Strategic Management Case Over the Last 20 Essay

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Strategic Management Case

Over the last 20 years, the Balance Scorecard has been used as an approach by corporations to improve their competitiveness and ability to adapt to changes inside the industry. This is based on several fundamental principles to include: financial, the internal business process, learning / growth and the customer. Financial is when the firm is looking at tactics that will measure the monetary impact of the strategy on the organization. The basic idea is to be able to understand shareholders views of management and the company. The internal business process is when executives are examining various strategies inside the firm that will help them to become better in delivering products to customers and achieving the goals of shareholders. Learning & growth is when there is a focus on improving and creating value for different stakeholders. The customer is when management is concentrating on consumer perceptions and how they are impacting the organization. These elements are important, because the combination of them is providing a basic foundation for helping to identify problems and quickly adapt to transformations. ("Balance Scorecard Basics," 2011)

In the case of Porsche, they used this strategy to allow the company to redefine itself and the way it reaches out to customers. To fully understand what is happening requires examining the current strategy of the firm and possible alternatives for dealing with any issues. This is when we can offer specific insights about how the Balanced Scorecard approach can help a business to address the various challenges they are facing. (Carpenter, 2009, pp. 761 -- 767)

The Current Situation at Porsche

Porsche had tremendous success during the 1980's. This is from their unique designs and the experience for most customers using their products. The problem was that the company started to see a loss of influence among their core demographic of consumers (the affluent). This is from other companies introducing SUV's, sedans and sport cars. The fear at Porsche was that the company needed to adapt to these changes to remain competitive. Otherwise, the brand name and image would suffer. To prevent this from happening, executives decided to use the Balance Scorecard approach. (Carpenter, 2009, pp. 761 -- 767)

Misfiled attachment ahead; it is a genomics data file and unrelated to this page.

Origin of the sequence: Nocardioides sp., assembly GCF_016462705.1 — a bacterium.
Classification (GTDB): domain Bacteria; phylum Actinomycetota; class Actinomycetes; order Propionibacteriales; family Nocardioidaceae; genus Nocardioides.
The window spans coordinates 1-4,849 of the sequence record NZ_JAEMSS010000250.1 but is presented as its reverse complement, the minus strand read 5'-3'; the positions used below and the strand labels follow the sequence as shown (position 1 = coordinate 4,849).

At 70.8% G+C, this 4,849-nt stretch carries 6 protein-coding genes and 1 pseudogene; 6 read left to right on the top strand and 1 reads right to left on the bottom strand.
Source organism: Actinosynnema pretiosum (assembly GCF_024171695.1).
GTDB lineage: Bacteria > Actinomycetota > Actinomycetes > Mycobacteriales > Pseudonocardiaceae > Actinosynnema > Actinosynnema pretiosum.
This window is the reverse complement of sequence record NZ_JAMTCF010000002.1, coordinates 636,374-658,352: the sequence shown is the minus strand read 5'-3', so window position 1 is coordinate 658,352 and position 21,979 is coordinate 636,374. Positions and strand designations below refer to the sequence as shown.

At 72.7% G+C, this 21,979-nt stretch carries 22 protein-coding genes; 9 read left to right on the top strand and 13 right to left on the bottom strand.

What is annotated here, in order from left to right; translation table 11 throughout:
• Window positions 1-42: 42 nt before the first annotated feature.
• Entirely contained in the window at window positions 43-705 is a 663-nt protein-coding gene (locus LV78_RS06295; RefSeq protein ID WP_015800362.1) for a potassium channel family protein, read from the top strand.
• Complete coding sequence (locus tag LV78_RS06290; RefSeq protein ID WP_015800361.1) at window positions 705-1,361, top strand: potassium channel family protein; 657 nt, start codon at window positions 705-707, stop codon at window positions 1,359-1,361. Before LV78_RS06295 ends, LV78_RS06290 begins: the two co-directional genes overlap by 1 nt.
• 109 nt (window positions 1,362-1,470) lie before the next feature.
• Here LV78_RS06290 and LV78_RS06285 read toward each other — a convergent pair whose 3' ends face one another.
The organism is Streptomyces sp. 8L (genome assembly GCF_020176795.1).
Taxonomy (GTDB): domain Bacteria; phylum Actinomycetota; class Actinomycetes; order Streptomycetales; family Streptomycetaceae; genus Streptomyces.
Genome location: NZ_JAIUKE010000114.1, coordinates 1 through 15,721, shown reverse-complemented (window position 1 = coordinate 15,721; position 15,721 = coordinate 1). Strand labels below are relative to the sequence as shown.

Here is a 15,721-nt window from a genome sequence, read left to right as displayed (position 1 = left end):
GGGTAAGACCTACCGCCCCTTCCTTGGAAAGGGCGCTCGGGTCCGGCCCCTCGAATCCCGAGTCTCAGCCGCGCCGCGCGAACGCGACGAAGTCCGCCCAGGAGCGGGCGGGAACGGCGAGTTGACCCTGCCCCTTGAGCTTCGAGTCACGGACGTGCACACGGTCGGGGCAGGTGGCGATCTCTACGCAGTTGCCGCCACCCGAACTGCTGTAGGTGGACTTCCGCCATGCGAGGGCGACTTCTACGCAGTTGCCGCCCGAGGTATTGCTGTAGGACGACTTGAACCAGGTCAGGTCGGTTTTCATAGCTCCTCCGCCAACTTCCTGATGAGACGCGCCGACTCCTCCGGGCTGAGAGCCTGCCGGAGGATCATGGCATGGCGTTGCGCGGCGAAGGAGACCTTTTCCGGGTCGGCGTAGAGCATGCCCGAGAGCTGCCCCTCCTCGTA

The way that this was accomplished is to utilize the knowledge at many dealerships around the world to improve the overall quality of products and services. The problem was that this idea needed to be tested. To achieve this objective, the company decided to use this approach in dealerships located in France, Italy and England. This was close enough to the firm's headquarters in Germany that management could make adjustments to the strategy. (Carpenter, 2009, pp. 761 -- 767)

Once the plan was implemented, is when there would be challenges from existing employees who did not embrace these changes. Instead, they wanted to keep the status quo in place and wanted to ensure that the working environment remained the same. While at other times, select dealers began to embrace the strategy and transformations. At the heart of this system, was a critical tool implemented into the system called Key Performance Indicators. The basic idea behind this approach was to understand all of the data from each dealership using one standard formula. This offered Porsche a number of advantages including: the dealership could evaluate performance beyond financial figures, it improved communication between dealerships / headquarters and the profit margins for the entire sales network would improve. These elements are important, because they are showing how this tool would increase the collaboration and effectiveness of the entire firm. This is when the company can adapt to changes in the markets and quickly respond to customer issues. (Carpenter, 2009, pp. 761 -- 767)

When the plan was being rolled out, many dealerships had to make a tremendous amount of adjustments. This is because there were certain procedures that had been established (which were designed to improve communication at the dealership). While at the same time, many training manuals and key information was missing on new models that were being introduced. To address these issues, the company had a consultant that would spend time inside each dealership. Their responsibility was to help implement the new policies and procedures inside every location. To do this, consultants worked closely with managers inside the dealership. This helped them to see…[continue]

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